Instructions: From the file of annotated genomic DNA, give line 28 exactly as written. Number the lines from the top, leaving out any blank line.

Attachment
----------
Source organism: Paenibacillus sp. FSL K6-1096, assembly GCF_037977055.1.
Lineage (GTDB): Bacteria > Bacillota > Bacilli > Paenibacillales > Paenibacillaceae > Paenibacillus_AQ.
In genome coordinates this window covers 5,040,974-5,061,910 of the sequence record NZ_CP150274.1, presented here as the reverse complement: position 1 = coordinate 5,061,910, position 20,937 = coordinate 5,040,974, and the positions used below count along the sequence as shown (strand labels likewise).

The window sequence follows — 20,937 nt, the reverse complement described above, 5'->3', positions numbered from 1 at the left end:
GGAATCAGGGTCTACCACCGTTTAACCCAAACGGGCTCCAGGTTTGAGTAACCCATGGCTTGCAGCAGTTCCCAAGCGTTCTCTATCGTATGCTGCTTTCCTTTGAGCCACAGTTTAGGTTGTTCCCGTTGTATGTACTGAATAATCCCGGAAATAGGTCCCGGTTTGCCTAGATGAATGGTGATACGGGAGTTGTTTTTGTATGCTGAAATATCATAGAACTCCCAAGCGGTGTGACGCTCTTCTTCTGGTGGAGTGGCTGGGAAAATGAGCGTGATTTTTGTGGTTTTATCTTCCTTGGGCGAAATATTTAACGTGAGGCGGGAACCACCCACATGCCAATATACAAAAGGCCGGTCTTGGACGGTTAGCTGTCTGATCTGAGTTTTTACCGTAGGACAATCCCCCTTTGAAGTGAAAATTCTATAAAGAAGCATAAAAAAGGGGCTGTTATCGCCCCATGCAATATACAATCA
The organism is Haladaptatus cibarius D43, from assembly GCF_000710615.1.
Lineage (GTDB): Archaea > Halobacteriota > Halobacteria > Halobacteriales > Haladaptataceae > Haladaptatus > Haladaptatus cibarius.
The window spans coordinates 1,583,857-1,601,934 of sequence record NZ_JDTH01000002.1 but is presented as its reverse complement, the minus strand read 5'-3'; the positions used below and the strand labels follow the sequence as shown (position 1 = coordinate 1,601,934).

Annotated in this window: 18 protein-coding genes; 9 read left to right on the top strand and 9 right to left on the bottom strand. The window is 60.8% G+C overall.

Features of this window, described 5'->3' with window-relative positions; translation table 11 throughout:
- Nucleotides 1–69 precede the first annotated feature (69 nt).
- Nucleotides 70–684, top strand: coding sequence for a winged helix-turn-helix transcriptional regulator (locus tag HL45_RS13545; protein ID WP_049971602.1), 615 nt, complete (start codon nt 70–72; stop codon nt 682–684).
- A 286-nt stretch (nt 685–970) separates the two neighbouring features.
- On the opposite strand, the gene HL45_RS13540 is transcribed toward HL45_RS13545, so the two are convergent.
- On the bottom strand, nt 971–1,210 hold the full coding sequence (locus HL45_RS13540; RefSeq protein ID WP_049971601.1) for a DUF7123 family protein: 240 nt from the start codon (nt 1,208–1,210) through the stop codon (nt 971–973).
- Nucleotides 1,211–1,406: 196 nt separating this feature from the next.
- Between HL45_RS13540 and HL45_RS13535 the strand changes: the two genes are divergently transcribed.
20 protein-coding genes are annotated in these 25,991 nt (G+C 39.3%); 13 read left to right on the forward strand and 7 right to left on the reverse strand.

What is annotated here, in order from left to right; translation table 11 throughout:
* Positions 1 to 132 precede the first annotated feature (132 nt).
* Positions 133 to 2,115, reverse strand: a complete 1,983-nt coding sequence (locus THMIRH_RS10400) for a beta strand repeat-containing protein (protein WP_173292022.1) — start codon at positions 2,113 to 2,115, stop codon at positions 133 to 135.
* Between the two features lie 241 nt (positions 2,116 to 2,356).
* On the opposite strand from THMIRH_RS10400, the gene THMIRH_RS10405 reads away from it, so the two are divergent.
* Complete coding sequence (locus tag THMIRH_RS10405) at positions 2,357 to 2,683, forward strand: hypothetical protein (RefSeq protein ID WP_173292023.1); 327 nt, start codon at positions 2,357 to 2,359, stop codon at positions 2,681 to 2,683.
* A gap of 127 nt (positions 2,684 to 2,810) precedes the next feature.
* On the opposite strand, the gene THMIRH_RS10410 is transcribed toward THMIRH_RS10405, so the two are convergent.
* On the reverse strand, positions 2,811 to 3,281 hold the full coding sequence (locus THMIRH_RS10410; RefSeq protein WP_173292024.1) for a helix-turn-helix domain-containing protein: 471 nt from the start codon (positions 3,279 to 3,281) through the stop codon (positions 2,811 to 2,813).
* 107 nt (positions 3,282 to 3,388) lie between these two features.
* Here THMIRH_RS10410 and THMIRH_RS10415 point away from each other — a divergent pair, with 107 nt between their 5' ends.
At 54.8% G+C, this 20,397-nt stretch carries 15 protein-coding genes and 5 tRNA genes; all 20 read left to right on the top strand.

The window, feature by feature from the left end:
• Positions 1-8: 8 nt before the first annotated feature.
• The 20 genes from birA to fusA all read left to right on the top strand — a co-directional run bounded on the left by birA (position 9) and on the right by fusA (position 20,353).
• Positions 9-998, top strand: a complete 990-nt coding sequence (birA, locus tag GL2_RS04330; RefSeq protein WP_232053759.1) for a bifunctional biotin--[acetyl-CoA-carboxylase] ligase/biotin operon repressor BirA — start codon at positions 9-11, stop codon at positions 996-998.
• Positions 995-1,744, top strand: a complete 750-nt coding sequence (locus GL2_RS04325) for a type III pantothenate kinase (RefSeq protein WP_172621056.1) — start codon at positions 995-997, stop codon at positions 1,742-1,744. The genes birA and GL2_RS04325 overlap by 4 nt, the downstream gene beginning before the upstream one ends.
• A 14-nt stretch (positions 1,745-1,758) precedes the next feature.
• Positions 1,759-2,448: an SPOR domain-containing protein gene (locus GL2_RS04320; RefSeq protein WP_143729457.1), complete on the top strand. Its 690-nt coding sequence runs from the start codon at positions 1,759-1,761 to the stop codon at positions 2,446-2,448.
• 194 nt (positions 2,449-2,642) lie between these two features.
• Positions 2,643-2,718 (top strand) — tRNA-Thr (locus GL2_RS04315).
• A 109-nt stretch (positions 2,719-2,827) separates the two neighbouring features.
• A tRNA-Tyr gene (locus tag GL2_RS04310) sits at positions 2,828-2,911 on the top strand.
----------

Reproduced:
* 107 nt (positions 3,282 to 3,388) lie between these two features.